Lost art: discovering things in a digital age

John Gushue
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J.J. Abrams, the writer, producer and director, is one of the people behind the TV series "Lost." He's also the director of the new Star Trek movie, which opens this week.

For its latest issue, Wired magazine recruited Abrams as its guest editor, and I was more than pleased to find Abrams filled the issue with more than just plugs for his shows and movies. Indeed, an essay he wrote - about what he called the "lost art," no pun intended, of discovering things, the old-fashioned way - really struck home.

As one of the guardians of the bountiful, and confounding, secrets of "Lost," Abrams says the digital age is creating an audience that wants instant satisfaction, namely of getting to the ending right away. Abrams says he could tell you how "Lost" ends, but you'd only be disappointed, and it wouldn't make much sense anyway, given there's more than a year of plot twists and weekly reveals to experience.

On a broader level, I'd put it this way: when we get the spoiler, we miss not just the plot, but the point.

What surprised me with Abrams' piece is how it relates to our daily lives, and well beyond what's on TV. For instance, he writes of the pleasure he takes in going to record stores, compared to the emptiness he often feels as he clicks over the multitude of songs he's downloaded to his computer.

"Those little icons you scroll past mean almost nothing to most of us. Why? Because we didn't get on the train, brave the weather, bump into strangers, and hear music we didn't choose," he writes. "In other words, we didn't earn the right to casually scan those wooden bins."

And earn, as well, the enjoyment that comes when we stumble on something, or go through the process of experiencing it from start to finish.

Our house is a pretty digital one. We have, I'm almost embarrassed to say, six different computers, all but one of them in regular use. I use three different PVRs (of different vintages) to juggle the movies and TV shows we watch. I don't often play music on my stereo anymore; instead, I rely on my computer, an iPod and a docking station to keep the tunes rolling.

And yet, I relate completely to the argument that we're all losing something. I, too, love dropping into record stores (in my case, it's Fred's, the Duckworth Street icon that hopefully will last forever) and randomly thumbing through things. It's far more satisfying than any kind of digital browsing.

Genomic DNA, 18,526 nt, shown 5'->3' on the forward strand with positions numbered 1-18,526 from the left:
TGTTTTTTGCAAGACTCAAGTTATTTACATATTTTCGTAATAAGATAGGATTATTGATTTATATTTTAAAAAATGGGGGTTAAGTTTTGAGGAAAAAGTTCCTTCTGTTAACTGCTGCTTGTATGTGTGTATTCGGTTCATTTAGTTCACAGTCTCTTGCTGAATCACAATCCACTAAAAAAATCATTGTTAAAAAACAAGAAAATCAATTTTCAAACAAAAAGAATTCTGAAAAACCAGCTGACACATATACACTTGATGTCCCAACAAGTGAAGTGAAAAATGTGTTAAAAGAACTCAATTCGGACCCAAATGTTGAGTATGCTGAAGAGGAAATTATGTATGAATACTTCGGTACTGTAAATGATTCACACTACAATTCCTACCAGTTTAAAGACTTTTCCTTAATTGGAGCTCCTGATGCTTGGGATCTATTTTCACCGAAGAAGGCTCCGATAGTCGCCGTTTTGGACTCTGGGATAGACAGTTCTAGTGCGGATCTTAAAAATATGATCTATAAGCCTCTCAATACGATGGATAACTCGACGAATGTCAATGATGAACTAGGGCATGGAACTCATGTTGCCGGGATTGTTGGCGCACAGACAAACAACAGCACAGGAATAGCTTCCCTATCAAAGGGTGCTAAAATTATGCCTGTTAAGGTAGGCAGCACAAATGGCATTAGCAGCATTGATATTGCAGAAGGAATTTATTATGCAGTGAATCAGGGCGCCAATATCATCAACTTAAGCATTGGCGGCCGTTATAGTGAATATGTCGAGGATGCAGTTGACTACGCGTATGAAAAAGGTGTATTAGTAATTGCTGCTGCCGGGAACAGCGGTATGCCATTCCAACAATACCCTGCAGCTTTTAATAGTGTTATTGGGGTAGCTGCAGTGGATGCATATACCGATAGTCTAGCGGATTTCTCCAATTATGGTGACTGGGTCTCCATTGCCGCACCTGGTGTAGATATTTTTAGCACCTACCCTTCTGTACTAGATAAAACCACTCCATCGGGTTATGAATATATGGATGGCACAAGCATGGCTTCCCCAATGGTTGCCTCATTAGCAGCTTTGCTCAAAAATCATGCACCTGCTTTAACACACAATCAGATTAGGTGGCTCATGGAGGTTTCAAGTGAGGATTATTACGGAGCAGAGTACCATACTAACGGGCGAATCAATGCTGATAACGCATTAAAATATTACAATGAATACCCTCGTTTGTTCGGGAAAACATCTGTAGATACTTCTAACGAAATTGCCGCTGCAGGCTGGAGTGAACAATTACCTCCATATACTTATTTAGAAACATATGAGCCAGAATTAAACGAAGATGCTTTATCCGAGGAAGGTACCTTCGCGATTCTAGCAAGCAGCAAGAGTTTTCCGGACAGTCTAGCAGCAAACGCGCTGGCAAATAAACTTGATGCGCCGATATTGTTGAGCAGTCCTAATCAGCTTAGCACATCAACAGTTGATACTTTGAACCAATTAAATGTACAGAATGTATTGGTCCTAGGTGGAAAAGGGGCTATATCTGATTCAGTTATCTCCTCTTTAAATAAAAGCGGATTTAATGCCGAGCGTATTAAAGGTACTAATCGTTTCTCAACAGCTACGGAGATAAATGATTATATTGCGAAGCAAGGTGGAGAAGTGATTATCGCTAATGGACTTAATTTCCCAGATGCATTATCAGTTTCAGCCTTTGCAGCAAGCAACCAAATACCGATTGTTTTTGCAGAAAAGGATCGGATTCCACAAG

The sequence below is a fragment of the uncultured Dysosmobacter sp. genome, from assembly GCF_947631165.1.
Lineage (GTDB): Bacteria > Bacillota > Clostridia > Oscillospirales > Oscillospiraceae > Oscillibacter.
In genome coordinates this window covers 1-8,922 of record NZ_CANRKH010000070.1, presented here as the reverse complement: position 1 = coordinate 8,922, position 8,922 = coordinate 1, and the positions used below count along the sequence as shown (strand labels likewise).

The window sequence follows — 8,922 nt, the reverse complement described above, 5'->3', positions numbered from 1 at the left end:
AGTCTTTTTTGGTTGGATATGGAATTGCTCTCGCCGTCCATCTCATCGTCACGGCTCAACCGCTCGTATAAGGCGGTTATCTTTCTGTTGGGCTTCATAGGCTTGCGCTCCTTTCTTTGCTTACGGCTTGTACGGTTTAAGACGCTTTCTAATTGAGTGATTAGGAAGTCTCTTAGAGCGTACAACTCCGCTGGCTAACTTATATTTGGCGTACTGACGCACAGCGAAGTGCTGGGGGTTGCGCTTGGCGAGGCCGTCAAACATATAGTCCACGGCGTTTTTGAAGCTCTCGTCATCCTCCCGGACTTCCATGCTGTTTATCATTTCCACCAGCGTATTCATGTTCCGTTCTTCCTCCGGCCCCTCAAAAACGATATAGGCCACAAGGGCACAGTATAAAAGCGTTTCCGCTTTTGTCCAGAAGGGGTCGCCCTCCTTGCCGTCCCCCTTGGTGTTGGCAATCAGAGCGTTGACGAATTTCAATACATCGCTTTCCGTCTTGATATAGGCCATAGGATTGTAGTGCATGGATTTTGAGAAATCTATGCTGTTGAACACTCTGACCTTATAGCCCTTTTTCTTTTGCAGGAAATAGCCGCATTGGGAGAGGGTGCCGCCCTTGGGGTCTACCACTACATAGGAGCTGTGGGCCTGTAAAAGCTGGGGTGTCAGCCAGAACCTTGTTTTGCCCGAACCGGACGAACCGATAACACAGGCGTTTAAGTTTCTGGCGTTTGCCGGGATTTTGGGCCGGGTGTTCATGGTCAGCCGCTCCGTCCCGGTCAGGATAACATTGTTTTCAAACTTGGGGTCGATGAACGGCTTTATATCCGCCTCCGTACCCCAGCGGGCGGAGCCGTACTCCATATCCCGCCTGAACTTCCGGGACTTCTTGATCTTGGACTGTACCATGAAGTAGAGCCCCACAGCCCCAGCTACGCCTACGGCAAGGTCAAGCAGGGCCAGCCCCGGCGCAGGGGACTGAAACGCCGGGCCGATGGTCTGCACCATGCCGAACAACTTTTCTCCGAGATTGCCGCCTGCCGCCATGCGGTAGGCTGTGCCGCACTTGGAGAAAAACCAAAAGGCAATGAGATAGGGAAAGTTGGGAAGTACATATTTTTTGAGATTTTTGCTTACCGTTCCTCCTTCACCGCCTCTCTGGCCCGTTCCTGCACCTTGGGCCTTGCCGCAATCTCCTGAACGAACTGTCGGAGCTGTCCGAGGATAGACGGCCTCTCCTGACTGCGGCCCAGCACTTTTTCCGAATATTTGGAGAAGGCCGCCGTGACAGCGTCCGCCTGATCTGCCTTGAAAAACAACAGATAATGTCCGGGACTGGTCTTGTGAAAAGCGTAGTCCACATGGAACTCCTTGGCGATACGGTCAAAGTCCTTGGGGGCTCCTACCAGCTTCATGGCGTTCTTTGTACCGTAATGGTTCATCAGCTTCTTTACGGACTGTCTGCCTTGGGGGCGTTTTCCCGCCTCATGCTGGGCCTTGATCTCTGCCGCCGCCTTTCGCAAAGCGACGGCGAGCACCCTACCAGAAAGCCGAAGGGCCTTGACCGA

I work in the online news business, and while I get most of my news over a screen and, more frequently, a phone, I still love reading newspapers. I buy more magazines than I have time to read. Even so, nothing makes me happier than an evening on the couch, thumbing through the glossy pages, lingering on the articles.

This week, Amazon is launching a new version of its Kindle - this time aimed at newspapers and magazines. There's a lot of hype, and I hope it takes off, for this reason: newspapers and magazines, frankly, need every bit of help they can get.

At some point, I might even pick up such a device myself. But I'll also know that something is lost along the way.

Elsewhere this week
There are four Fs in Ffffound! (don't forget the exclamation point), a site that lets people bookmark stuff they've found online that others might enjoy. Instead of text, though, everything is an image: a photograph, a bit of design, an ad and so on. A very eclectic mix, and always engaging.

Mentoring Boys
Last year, my wife and I attended a talk sponsored by local school officials involving Barry MacDonald, a Vancouver speaker and author of the book "Boy Smarts." It was a thoughtful and sometimes provocative speech. Like others, I signed up for the Mentoring Boys newsletter that MacDonald sends out by e-mail. If you have a son, and want to be a better parent, you may want to sign up too. I've found it very useful in helping our young fellow prepare for the big ol' world.

John Gushue is a news writer for CBCNews.ca in St. John's. E-mail: surf@thetelegram.com. Blog: johngushue.typepad.com. Twitter: twitter.com/JohnGushue.

Organizations: Star Trek, Wired magazine, Mentoring Boys Fred's Amazon

Geographic location: Duckworth Street, Vancouver, St. John's

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